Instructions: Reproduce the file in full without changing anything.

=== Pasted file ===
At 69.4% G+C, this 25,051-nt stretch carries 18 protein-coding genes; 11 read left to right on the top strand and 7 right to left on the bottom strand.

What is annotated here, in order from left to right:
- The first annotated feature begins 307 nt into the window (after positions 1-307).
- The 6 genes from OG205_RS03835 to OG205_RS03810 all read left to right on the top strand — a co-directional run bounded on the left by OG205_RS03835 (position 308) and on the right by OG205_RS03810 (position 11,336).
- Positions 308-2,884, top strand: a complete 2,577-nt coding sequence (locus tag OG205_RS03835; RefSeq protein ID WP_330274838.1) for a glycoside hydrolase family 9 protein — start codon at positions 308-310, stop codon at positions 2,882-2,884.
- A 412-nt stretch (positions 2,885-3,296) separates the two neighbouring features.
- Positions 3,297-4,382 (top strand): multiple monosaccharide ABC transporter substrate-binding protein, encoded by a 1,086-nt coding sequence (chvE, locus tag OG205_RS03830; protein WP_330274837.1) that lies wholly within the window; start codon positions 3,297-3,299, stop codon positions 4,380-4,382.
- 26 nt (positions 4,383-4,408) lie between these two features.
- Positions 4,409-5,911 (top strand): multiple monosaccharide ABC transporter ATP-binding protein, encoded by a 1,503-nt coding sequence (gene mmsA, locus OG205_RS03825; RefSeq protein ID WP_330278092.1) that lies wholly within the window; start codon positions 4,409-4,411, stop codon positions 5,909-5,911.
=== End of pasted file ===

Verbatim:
At 69.4% G+C, this 25,051-nt stretch carries 18 protein-coding genes; 11 read left to right on the top strand and 7 right to left on the bottom strand.

What is annotated here, in order from left to right:
- The first annotated feature begins 307 nt into the window (after positions 1-307).
- The 6 genes from OG205_RS03835 to OG205_RS03810 all read left to right on the top strand — a co-directional run bounded on the left by OG205_RS03835 (position 308) and on the right by OG205_RS03810 (position 11,336).
- Positions 308-2,884, top strand: a complete 2,577-nt coding sequence (locus tag OG205_RS03835; RefSeq protein ID WP_330274838.1) for a glycoside hydrolase family 9 protein — start codon at positions 308-310, stop codon at positions 2,882-2,884.
- A 412-nt stretch (positions 2,885-3,296) separates the two neighbouring features.
- Positions 3,297-4,382 (top strand): multiple monosaccharide ABC transporter substrate-binding protein, encoded by a 1,086-nt coding sequence (chvE, locus tag OG205_RS03830; protein WP_330274837.1) that lies wholly within the window; start codon positions 3,297-3,299, stop codon positions 4,380-4,382.
- 26 nt (positions 4,383-4,408) lie between these two features.
- Positions 4,409-5,911 (top strand): multiple monosaccharide ABC transporter ATP-binding protein, encoded by a 1,503-nt coding sequence (gene mmsA, locus OG205_RS03825; RefSeq protein ID WP_330278092.1) that lies wholly within the window; start codon positions 4,409-4,411, stop codon positions 5,909-5,911.